Blog post

Brace Yourself for an Explosion of Virtual Assistants

By Anthony J. Bradley | August 10, 2020 | 4 Comments

One of my highly talented analysts, Annette Jump, who covers virtual assistant/cognitive agent technologies recently completed an analysis of Natural Language Processing (NLP) patent submissions and investment activity. She just published “Emerging Technologies: Natural Language Processing Patent Growth Insights” and previously published “Venture Capital Growth Insights: Conversational UI” (both available to Gartner clients). One very clear pattern emerged from analyzing patent and venture capital investments. We need to brace ourselves for a potential explosion in virtual assistants.

Pretty much all of us are familiar with consumer virtual personal assistants (VPA) such as Siri, Alexa, Cortana and Google now. But this is a whole new level beyond the basic functions of the virtual personal assistant (think Jarvis from Iron Man vs. Siri from Apple :-).  

I label this virtual assistant expansion as VxA. We can substitute almost any job or task for the x. For example, in the medical industry we are seeing investment and patent activity around cognitive agents like virtual medical billing assistants (VMBA), virtual radiology assistants (VRA), virtual plan of care assistants (VPCA), virtual medical testing assistants (VMTA), etc. The acronyms are virtually unlimited (pun intended). 

Every Job Can Benefit

And the medical field is but one of many targets. VxAs apply to almost all disciplines. E-commerce, storefront operations, customer service, distance learning, virtual selling and remote work collaboration are all strong examples of how existing and new technologies are changing behaviors. And there are a host of others. This provides a rich environment for the advancement of VxA. For example, think of how valuable a virtual teaching assistant would be in today’s educational environment. Imagine a world where every student has a virtual teaching assistant. One that understands the student’s particular learning capabilities and challenges and can tailor a human teacher’s instructions and lessons.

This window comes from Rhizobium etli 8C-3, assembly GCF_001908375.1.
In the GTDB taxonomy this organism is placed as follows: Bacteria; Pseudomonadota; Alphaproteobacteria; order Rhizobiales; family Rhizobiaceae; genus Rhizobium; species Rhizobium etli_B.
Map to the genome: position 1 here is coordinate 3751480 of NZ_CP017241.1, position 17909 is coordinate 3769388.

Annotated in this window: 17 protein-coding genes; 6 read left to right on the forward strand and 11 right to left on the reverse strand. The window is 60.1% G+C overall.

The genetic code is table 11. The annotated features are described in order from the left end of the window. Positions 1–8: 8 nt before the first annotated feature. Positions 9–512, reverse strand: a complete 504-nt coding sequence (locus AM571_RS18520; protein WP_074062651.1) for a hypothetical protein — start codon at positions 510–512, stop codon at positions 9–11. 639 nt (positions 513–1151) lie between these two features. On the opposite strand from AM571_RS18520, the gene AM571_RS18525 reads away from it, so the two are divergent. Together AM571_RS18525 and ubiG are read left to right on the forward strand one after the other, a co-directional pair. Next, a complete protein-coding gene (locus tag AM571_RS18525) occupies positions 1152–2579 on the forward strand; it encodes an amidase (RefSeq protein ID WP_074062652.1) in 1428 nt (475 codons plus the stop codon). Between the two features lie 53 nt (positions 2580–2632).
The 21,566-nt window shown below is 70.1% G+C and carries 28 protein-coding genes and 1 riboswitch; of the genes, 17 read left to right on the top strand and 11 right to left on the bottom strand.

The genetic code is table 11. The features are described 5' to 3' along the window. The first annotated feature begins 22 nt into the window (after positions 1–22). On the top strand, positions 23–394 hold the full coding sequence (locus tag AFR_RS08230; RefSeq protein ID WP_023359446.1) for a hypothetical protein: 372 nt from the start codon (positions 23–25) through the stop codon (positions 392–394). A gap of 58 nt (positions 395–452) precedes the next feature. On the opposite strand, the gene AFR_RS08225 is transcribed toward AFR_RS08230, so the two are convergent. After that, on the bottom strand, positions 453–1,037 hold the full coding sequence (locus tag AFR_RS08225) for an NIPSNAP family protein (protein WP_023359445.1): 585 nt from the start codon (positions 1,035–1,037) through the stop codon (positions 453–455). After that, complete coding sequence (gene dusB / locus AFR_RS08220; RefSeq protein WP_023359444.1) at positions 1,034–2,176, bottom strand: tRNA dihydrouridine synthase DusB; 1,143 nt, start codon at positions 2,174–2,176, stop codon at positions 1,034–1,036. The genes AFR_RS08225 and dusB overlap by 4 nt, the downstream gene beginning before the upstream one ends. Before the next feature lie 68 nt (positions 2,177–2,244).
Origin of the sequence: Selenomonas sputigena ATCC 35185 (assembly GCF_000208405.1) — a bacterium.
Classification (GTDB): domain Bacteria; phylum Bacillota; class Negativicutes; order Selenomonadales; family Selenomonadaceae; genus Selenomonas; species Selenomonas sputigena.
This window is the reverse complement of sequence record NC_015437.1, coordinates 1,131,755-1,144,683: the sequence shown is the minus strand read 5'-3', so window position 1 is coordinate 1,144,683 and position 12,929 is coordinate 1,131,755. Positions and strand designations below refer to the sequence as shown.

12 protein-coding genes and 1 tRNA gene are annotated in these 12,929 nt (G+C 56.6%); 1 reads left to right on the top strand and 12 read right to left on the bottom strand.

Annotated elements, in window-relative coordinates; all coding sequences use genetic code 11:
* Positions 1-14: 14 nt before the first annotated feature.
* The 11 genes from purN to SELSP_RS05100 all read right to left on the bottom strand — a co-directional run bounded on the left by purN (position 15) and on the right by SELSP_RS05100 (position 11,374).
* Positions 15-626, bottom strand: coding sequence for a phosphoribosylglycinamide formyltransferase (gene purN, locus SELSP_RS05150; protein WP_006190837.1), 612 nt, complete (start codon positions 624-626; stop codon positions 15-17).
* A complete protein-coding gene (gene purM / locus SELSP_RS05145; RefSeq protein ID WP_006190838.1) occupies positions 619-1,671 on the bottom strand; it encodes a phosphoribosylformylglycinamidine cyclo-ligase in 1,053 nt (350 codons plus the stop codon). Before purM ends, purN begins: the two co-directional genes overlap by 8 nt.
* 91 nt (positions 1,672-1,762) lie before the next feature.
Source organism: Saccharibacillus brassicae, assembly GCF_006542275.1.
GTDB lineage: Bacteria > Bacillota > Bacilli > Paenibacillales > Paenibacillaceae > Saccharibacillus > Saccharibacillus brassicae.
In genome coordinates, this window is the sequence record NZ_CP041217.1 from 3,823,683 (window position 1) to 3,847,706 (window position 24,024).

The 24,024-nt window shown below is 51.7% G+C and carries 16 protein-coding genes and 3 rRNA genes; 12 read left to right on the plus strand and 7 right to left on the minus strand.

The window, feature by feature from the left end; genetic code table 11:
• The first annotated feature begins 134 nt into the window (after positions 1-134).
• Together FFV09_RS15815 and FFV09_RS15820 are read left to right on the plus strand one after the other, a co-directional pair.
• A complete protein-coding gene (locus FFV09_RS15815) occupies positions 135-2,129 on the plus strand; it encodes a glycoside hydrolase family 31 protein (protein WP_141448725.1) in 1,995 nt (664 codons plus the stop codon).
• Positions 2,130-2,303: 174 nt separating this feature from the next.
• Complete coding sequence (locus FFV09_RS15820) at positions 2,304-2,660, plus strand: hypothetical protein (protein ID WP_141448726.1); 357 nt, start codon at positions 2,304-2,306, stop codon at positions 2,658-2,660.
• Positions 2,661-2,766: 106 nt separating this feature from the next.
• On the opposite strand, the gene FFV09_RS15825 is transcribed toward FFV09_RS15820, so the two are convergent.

IMHO, the company that delivers a robust Virtual Shopping Assistant (VSA), at scale, will be the company that challenges Amazon’s empire (unless that company is Amazon itself). “Jarvis, find me the best deal on a movie projector that projects in 1080p, is under $500.00, has 4 stars or more on at least 200 reviews, is smaller than a breadbox and can ship to me within 3 days.” “Ok Anthony, here is a list of products that meet your criteria, shall we buy one of them?” Imagine, no more push advertising and privacy issues as companies compile your personal data to “define who you are as a shopper.” We shift to pull marketing where you tell your virtual shopping assistant exactly what you want and it shops 24 x 7 x 365, without needing a wink of sleep, until the job is done.

Gartner predicts that by 2025, 50% of knowledge workers will use a virtual assistant on a daily basis, up from 2% in 2019.

Not Your Typical Chatbot

Virtual assistants powered by AI cognitive agents and conversational user interface have been around for years now. But, in general, their application and utility has been and still is limited. Many of us have had very poor “chatbot“ Ecommerce experiences. Yes, this is in part due to variability in the capabilities of the technology and the providers. But, it is also due to poor or inadequate implementation. Many organizations were testing and experimenting with chatbots but have not truly committed to them.